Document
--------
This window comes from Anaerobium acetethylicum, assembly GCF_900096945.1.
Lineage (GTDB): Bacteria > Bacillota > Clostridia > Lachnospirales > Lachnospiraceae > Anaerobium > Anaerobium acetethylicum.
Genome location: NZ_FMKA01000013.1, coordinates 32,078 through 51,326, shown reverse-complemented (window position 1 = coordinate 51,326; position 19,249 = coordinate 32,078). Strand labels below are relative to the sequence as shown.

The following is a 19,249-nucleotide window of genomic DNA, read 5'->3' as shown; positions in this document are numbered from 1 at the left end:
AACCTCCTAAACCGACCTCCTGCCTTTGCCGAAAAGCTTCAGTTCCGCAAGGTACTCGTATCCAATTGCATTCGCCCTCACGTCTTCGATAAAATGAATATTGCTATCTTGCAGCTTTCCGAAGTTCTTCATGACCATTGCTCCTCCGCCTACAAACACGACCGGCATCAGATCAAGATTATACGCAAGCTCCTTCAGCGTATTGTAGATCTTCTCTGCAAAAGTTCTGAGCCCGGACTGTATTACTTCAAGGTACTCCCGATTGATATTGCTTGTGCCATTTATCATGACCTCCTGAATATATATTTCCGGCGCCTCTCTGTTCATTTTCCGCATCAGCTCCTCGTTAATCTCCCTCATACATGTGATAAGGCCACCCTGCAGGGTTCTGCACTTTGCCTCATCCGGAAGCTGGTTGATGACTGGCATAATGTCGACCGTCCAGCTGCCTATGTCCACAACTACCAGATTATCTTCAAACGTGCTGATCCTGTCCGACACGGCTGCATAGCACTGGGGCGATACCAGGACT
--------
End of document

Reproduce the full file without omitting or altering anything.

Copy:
This window comes from Anaerobium acetethylicum, assembly GCF_900096945.1.
Lineage (GTDB): Bacteria > Bacillota > Clostridia > Lachnospirales > Lachnospiraceae > Anaerobium > Anaerobium acetethylicum.
Genome location: NZ_FMKA01000013.1, coordinates 32,078 through 51,326, shown reverse-complemented (window position 1 = coordinate 51,326; position 19,249 = coordinate 32,078). Strand labels below are relative to the sequence as shown.

The following is a 19,249-nucleotide window of genomic DNA, read 5'->3' as shown; positions in this document are numbered from 1 at the left end:
AACCTCCTAAACCGACCTCCTGCCTTTGCCGAAAAGCTTCAGTTCCGCAAGGTACTCGTATCCAATTGCATTCGCCCTCACGTCTTCGATAAAATGAATATTGCTATCTTGCAGCTTTCCGAAGTTCTTCATGACCATTGCTCCTCCGCCTACAAACACGACCGGCATCAGATCAAGATTATACGCAAGCTCCTTCAGCGTATTGTAGATCTTCTCTGCAAAAGTTCTGAGCCCGGACTGTATTACTTCAAGGTACTCCCGATTGATATTGCTTGTGCCATTTATCATGACCTCCTGAATATATATTTCCGGCGCCTCTCTGTTCATTTTCCGCATCAGCTCCTCGTTAATCTCCCTCATACATGTGATAAGGCCACCCTGCAGGGTTCTGCACTTTGCCTCATCCGGAAGCTGGTTGATGACTGGCATAATGTCGACCGTCCAGCTGCCTATGTCCACAACTACCAGATTATCTTCAAACGTGCTGATCCTGTCCGACACGGCTGCATAGCACTGGGGCGATACCAGGACT